Private Memoirs and Confessions of a Justified Sinner

Private Memoirs and Confessions of a Justified Sinner Literary Elements



Setting and Context

Scotland; 1687-1712; 1823

Narrator and Point of View

There are multiple points of view. The Editor's Narrative is introduced in the first-person, then told in the third-person omniscient. Robert's memoirs are first-person. The Editor returns to his first-person narrative at the end.

Tone and Mood

The Editor's Narrative: logical, objective, and explanatory.
The Memoirs: fraught, emotional, histrionic, zealous, and gloomy.

Protagonist and Antagonist

Protagonist: George. Antagonist: Robert; Gil-Martin.

Major Conflict

The major conflict is why Robert is doing the things he is doing–is he mentally deranged? Is he plagued by the devil or an evil spirit? The conflict between Robert and George is inextricably related to this question as well.


The climax, which is rather difficult to pinpoint in a novel structured like this, is most likely the moment in Robert's memoirs when Robert and Gil-Martin kill George.


-The night before George's death, the Editor writes "Alas, what short-sighted improvident creatures we are, all of us; and how often does the evening cup of joy lead to sorrow in the morning!" (41.)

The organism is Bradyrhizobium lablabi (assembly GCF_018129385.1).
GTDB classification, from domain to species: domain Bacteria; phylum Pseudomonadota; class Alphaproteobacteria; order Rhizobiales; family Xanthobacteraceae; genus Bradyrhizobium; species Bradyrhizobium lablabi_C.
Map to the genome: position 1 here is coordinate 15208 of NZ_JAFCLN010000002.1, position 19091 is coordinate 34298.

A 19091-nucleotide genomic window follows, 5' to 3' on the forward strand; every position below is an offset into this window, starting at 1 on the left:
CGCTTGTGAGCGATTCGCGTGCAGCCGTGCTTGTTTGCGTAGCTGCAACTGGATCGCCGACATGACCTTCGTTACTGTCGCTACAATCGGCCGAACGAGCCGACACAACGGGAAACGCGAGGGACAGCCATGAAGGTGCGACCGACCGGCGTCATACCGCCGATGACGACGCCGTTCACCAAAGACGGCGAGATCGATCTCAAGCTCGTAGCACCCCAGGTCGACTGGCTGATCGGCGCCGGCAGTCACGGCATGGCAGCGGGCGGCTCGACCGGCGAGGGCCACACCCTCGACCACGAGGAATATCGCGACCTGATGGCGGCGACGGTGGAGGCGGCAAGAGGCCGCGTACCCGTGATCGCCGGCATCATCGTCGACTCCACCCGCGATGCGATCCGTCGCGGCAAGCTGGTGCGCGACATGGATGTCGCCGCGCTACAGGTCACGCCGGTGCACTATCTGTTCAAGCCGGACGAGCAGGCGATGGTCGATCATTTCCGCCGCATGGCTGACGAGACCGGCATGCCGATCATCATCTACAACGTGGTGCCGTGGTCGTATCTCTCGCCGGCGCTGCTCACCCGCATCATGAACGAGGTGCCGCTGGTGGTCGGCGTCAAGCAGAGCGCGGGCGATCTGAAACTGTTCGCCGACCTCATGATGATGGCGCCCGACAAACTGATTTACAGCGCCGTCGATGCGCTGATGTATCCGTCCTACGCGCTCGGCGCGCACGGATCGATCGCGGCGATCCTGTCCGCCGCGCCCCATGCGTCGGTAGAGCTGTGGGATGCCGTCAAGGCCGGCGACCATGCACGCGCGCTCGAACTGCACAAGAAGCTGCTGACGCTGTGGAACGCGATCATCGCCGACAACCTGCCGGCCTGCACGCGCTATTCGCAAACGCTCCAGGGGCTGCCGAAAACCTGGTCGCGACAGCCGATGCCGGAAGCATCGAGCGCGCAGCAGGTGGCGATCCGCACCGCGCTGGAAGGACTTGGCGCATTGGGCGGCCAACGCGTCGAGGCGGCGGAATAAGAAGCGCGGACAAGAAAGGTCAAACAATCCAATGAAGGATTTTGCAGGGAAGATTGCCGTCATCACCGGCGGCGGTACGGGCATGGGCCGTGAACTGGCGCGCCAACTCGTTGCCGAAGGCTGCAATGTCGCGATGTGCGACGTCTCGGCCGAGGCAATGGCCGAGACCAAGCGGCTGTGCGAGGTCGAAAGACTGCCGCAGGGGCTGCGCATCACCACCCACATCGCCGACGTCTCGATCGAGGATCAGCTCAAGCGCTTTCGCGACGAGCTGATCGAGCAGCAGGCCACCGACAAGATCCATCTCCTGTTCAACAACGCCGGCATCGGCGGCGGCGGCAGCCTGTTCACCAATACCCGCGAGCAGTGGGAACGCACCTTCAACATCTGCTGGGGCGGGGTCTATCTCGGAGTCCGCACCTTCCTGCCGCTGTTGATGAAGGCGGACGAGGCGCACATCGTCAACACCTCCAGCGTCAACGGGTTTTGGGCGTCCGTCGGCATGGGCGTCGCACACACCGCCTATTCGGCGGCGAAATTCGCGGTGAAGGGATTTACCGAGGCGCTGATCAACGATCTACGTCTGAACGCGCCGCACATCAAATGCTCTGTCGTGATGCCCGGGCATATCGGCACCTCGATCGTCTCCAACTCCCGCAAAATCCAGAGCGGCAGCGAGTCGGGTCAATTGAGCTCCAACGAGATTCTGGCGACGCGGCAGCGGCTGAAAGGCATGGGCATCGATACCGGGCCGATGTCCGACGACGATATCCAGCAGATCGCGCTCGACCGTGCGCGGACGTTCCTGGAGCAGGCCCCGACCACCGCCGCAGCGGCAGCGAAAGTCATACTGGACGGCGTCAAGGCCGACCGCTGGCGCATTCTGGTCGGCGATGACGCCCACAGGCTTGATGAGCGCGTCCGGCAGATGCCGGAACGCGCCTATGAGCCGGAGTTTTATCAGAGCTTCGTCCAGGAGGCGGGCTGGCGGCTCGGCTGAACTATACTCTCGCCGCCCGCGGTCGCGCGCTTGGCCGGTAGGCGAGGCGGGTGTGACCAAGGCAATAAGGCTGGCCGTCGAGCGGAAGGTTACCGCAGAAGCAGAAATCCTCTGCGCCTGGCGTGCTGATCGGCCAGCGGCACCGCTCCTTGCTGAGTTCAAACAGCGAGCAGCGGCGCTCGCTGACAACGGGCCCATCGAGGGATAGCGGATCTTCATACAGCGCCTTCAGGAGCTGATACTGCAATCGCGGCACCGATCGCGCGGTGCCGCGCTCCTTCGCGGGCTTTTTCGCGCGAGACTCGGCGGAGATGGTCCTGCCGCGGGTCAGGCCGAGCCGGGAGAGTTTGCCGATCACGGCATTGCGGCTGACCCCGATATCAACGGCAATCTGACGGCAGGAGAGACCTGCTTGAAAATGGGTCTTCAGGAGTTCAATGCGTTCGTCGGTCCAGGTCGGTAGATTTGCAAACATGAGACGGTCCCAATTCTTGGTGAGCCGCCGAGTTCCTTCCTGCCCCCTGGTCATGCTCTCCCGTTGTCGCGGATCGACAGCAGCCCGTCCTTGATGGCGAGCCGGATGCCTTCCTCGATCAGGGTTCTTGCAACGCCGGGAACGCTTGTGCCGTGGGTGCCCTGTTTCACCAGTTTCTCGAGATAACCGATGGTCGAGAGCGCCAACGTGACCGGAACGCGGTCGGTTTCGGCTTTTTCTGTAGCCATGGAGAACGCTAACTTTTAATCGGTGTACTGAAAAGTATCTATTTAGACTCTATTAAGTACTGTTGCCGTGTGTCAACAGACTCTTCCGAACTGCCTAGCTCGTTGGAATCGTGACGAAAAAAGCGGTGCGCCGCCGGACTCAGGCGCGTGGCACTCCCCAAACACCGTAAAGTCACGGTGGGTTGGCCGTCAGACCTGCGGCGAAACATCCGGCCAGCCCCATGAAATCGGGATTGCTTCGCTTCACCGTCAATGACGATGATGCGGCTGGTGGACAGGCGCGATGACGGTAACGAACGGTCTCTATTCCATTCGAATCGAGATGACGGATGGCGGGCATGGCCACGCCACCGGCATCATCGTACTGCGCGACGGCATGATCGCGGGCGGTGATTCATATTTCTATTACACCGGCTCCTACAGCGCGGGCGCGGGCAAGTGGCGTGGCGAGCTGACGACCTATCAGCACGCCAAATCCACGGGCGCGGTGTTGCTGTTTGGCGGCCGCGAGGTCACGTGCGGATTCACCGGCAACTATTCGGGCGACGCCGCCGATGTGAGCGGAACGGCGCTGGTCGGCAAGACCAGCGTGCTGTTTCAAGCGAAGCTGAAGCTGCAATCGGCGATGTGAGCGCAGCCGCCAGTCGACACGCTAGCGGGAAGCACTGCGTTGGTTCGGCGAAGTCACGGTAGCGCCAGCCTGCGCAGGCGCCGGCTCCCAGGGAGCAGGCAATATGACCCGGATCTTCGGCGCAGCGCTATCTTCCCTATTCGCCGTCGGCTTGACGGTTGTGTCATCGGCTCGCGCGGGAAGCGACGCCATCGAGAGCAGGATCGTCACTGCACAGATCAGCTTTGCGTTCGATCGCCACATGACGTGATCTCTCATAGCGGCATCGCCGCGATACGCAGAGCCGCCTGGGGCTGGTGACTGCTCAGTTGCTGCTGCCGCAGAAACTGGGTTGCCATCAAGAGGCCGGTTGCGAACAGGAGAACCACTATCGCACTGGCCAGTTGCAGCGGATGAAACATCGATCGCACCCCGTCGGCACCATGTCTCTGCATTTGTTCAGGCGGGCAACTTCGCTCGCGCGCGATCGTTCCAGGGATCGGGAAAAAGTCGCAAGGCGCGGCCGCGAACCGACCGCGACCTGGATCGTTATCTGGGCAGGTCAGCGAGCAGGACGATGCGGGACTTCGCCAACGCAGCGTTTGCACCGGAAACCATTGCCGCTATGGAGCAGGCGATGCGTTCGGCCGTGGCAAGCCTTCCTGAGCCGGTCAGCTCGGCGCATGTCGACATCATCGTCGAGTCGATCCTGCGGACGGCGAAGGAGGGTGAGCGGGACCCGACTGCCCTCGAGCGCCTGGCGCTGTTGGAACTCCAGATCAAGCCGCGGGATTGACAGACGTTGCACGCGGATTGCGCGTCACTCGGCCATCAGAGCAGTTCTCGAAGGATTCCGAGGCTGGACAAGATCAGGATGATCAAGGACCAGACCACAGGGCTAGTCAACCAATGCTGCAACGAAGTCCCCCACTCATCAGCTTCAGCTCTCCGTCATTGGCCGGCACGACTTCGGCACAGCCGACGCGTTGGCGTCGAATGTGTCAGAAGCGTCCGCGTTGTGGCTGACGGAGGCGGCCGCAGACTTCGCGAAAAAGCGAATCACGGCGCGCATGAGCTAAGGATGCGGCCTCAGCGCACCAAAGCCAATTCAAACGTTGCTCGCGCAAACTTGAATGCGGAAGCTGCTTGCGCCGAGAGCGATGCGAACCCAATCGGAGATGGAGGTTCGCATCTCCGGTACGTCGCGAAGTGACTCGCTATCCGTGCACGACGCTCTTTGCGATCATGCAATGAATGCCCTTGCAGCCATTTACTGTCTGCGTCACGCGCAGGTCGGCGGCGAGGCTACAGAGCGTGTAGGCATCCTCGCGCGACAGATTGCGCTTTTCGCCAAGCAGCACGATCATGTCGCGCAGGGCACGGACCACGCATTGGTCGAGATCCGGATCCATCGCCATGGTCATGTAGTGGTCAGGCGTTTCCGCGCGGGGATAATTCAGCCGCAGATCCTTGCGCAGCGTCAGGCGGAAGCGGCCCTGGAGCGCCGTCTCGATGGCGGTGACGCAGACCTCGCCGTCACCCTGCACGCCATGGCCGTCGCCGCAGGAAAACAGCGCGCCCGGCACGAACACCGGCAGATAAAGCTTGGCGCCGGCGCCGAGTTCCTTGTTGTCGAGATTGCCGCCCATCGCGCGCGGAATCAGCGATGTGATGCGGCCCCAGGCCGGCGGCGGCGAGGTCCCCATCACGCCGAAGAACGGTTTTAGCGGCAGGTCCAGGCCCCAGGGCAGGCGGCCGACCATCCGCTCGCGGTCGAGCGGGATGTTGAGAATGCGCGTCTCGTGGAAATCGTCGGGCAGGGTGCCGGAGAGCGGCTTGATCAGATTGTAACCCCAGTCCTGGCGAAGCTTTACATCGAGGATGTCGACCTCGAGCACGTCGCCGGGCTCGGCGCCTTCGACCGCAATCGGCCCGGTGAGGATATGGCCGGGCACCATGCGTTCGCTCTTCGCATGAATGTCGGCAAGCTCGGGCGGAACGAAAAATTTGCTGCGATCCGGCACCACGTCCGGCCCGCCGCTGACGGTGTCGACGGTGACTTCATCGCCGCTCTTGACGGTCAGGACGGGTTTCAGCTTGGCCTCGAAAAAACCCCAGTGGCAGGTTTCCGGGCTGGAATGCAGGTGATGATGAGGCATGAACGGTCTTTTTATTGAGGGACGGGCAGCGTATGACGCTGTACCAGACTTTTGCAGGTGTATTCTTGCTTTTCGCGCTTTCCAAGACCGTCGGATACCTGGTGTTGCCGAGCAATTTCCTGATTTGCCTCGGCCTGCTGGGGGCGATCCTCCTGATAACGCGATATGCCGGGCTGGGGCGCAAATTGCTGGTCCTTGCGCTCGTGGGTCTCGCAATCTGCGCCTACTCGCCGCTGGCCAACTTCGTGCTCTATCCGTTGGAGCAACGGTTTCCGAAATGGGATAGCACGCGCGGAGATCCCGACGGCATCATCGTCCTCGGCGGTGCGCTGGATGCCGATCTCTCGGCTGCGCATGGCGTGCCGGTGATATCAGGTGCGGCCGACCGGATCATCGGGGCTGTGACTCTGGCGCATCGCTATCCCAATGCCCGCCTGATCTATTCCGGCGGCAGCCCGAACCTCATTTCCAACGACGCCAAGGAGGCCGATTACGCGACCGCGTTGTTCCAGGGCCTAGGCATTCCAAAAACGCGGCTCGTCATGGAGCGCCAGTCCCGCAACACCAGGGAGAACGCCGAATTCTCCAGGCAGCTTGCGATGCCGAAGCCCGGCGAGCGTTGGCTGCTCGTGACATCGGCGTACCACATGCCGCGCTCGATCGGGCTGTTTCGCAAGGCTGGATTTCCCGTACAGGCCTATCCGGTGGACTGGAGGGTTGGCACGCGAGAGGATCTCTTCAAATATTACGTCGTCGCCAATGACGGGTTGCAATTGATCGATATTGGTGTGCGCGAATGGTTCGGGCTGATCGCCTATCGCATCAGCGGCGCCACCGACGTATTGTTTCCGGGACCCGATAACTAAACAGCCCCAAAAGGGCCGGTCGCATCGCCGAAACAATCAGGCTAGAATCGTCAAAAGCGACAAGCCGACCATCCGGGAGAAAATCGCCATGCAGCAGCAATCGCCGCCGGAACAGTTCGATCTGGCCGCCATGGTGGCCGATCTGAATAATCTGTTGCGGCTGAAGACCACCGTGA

-The first time Robert meets Gil-Martin, he has "a certain consciousness that I was not thus to get free of him" (91).


-The Editor's comment at the end of the novel that he does not understand the narrative is certainly an understatement, as it is a crazy, confusing, and strange tale with very little way to ascertain the truth.


-When Wringhim says, "Yea, I will go in unto him, and confound him. I will lay the strong holds of sin and Satan as flat before my face as the dung that is spread out to fatten the land," he is referencing a phrase in the book of Jeremiah.
-John Barnet tells Wringhim that man's thoughts are vanity, which references Psalms 19:11.
-Robert glories in potentially being like Jehu, Cyrus, or Nebuchadnezzar, who were all heathen kings used by God to carry out his wrath.
-At the end of the novel Hogg uses himself as a real character, and alludes to Blackwell's magazines and its sensational, sometimes false, stories and submissions.
-There are more biblical allusions and allusions to the Protestant Reformation and Calvinism that could possibly be accounted for here; commons allusions include those about predestination, the infalliblity of the elect, salvation and grace, God's wrath and wickedness, etc.


See Imagery section of this Note.





Metonymy and Synecdoche



-"In short, Sir, you are a mildew—a canker-worm in the bosom of the Reformed Church, generating a disease of which she will never be purged, but by the shedding of blood" (15).
-"By that time he had pushed the bottle so long and so freely that its fumes had taken possession of every brain to such a degree that they held Dame Reason rather at the staff's end, overbearing all her counsels and expostulations." (41)